As far as I know, there is no feedback in the user interface to notify you where the file is actually recorded. On my system, it goes to ~/Videos/vlc-record-<DATE>-<DEVICE>.avi.

This probably can be changed somewhere in the VLC preferences. But as of myself when I need that feature, I prefer using the command line that gives me a greater control and can be easily integrated as part of a script:

cvlc screen:// \
        --sout-x264-preset fast --sout-x264-tune animation \
        --sout "#transcode{vcodec=h264,acodec=copy}:file{dst=out.mp4}"

Doesn’t that feel familiar to you? If it does, that’s right: it’s almost the same command as I used above to transcode a stream from my HDD recorder.

The VLC command line arguments are rather complex, and I will not dig too much into that topic here. But the great thing is once you get a grasp on few basic commands, you can use them whatever is the source of the stream.

5. Using VLC to stream video

Player, transcoder, recorder — the list wouldn’t be complete if I didn’t mention “server”. We’ve seen VLC can act as a client to display a network video stream. And I mentioned it cannot be used as a DLNA server. But it does support some other server protocols, allowing remote clients to fetch and display a video file hosted on your computer.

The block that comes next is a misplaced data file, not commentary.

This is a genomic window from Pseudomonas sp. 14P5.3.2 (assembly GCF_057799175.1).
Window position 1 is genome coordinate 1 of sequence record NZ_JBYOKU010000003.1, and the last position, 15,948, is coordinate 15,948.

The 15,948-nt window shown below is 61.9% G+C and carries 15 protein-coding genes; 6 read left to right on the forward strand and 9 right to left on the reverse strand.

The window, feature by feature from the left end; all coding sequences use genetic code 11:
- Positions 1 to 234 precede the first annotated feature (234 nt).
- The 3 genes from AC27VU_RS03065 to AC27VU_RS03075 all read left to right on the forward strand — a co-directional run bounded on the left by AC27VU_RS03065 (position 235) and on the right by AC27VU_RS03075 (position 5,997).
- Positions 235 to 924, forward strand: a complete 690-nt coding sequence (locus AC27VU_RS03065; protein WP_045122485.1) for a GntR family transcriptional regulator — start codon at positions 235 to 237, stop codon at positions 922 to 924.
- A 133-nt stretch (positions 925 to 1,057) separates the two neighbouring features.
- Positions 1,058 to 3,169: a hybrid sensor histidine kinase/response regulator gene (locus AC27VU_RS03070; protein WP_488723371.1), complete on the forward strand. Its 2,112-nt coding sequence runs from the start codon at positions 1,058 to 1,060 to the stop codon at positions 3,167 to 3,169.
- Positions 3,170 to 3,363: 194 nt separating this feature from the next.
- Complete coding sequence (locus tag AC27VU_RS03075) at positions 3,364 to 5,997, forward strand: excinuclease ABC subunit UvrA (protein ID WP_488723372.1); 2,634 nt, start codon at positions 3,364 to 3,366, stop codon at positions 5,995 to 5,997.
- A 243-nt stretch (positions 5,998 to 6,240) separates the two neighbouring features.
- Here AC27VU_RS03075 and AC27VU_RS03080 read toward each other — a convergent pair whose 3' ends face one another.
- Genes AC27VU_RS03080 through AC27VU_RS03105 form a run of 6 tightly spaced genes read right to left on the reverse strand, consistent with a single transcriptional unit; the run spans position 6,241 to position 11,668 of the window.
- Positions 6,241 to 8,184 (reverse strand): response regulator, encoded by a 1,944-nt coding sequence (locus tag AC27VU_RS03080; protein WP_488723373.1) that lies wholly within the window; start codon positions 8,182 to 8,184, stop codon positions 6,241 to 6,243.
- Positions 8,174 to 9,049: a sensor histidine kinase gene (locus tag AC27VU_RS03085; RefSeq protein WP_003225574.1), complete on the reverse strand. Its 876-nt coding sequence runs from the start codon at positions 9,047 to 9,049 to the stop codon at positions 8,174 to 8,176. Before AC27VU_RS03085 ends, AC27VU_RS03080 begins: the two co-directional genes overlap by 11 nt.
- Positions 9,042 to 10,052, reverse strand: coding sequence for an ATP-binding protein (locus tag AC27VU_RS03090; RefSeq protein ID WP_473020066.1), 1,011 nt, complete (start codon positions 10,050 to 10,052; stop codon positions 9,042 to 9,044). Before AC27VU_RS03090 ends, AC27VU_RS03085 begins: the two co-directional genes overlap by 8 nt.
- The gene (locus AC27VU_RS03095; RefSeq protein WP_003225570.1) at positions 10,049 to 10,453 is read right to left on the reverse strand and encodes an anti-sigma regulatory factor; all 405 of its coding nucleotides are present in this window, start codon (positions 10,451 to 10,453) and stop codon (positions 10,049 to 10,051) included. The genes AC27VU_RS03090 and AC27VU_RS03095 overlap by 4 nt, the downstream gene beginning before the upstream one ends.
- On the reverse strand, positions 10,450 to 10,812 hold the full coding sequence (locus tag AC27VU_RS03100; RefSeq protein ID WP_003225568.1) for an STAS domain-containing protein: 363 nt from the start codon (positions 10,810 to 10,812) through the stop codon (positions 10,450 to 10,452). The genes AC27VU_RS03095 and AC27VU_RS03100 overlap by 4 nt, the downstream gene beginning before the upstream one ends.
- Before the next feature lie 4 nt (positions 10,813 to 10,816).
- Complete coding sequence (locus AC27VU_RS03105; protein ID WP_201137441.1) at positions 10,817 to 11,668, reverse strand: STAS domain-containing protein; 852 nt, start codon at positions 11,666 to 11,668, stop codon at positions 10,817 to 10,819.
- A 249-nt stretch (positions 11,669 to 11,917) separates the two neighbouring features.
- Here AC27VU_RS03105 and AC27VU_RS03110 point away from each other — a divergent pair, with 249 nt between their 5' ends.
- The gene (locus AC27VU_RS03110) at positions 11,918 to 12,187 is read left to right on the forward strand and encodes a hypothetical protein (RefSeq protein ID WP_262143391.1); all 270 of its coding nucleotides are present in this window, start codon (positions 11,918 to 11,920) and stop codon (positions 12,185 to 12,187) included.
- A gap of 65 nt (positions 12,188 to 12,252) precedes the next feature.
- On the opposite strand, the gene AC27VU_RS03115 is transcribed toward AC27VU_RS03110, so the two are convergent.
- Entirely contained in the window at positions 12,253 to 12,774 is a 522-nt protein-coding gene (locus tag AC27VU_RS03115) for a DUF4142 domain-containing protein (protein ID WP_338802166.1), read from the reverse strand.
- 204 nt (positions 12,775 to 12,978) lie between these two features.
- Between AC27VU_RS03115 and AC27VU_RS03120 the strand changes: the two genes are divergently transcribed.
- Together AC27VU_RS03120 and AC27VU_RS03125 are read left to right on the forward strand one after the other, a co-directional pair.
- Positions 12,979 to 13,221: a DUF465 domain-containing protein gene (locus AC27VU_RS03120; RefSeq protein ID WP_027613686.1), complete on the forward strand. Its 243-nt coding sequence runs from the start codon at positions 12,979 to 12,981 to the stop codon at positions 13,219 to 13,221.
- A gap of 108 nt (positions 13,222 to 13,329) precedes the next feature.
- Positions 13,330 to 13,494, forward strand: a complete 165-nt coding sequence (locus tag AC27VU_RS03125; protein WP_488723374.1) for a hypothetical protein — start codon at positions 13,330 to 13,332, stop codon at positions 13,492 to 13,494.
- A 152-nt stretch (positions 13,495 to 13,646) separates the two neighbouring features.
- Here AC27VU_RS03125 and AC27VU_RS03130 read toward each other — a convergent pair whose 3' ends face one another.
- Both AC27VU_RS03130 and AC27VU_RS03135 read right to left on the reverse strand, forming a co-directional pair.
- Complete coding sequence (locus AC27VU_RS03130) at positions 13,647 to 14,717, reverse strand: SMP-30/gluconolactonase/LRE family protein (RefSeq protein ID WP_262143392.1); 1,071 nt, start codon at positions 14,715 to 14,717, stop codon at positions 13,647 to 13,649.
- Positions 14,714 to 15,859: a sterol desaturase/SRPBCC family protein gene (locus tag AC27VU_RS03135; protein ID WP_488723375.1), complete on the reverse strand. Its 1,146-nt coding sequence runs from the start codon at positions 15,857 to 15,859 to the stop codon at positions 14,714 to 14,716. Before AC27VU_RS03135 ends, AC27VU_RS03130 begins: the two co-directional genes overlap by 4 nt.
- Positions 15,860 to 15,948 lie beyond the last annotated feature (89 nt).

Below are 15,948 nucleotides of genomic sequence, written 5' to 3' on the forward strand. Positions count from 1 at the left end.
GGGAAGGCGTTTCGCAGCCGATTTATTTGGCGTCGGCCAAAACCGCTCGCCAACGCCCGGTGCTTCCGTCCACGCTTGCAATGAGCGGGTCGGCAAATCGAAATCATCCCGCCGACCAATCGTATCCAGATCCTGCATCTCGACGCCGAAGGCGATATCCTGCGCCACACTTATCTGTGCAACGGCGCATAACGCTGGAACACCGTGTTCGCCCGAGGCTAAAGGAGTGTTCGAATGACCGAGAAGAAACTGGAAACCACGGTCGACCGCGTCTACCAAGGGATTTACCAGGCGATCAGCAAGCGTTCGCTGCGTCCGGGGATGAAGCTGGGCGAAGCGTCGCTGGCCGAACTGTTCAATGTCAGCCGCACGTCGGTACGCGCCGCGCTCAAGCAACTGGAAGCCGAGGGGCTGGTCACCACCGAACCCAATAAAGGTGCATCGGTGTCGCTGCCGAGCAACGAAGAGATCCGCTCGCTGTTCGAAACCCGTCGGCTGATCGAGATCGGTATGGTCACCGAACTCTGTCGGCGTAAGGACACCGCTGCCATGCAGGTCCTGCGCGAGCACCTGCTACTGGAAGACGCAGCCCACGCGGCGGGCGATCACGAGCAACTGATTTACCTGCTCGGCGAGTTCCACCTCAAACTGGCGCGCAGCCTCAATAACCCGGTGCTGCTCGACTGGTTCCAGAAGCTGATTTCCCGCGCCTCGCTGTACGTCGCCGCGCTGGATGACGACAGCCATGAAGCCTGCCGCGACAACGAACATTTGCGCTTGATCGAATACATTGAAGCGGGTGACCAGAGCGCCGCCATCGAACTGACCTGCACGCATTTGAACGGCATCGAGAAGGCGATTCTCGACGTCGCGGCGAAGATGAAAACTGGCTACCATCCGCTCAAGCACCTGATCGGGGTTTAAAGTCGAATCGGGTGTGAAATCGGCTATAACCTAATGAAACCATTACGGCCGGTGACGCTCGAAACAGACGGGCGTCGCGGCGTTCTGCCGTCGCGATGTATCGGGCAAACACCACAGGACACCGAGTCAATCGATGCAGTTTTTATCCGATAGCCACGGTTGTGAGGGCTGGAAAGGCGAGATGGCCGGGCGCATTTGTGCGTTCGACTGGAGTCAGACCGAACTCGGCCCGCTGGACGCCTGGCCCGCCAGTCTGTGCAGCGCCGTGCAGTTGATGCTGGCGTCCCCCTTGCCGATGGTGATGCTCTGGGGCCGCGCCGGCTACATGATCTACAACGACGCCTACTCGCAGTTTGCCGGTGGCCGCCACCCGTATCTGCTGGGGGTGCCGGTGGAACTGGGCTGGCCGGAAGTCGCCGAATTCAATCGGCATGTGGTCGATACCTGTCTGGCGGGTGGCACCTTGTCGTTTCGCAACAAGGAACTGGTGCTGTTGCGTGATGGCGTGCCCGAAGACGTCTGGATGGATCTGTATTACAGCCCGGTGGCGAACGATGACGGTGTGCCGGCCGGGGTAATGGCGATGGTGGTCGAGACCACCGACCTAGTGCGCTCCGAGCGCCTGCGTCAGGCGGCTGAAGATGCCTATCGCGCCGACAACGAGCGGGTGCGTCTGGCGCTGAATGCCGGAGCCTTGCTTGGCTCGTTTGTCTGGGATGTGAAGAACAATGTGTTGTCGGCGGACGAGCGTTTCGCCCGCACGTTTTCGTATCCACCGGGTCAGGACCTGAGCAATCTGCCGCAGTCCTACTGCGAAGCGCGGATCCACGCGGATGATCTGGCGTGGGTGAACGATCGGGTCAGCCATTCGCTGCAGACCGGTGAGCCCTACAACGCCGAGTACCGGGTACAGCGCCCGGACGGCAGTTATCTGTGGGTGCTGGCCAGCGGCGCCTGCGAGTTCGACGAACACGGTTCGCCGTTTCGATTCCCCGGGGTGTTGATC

This can be useful for example to watch on the living room TV a video available on your laptop. Or to broadcast advertisings to be displayed on the various screen scattered through some public place.

For some time, VideoLAN provided the vls (VideoLAN Server) tool for that specific purpose. But VLS have been merged onto VLC— and today VLS is deprecated and as such it hasn’t be maintained for years.

With VLC, you can use the GUI to start streaming videos. Through the “stream” interface, you will choose the videos you want to share, then select the type of sharing you want to use.

In that example, I intended to stream videos using the HTTP protocol as it is rather universally supported.

VLC can act as a server too
VLC can act as a server too
First you must select the list of videos you want to share
First you must select the list of videos you want to share
After having clicked 'stream' in the previous step
After having clicked ‘stream’ in the previous step
Choose the stream destination(s). In my case
Choose the stream destination(s). In my case
Set the options corresponding to the chosen destination. Then press next.
Set the options corresponding to the chosen destination. Then press next.
Eventually, choose some transcoding options. It can be useful to reduce bandwidth usage.
Eventually, choose some transcoding options. It can be useful to reduce bandwidth usage.
Everything is ready. You can start streaming now.
Everything is ready. You can start streaming now.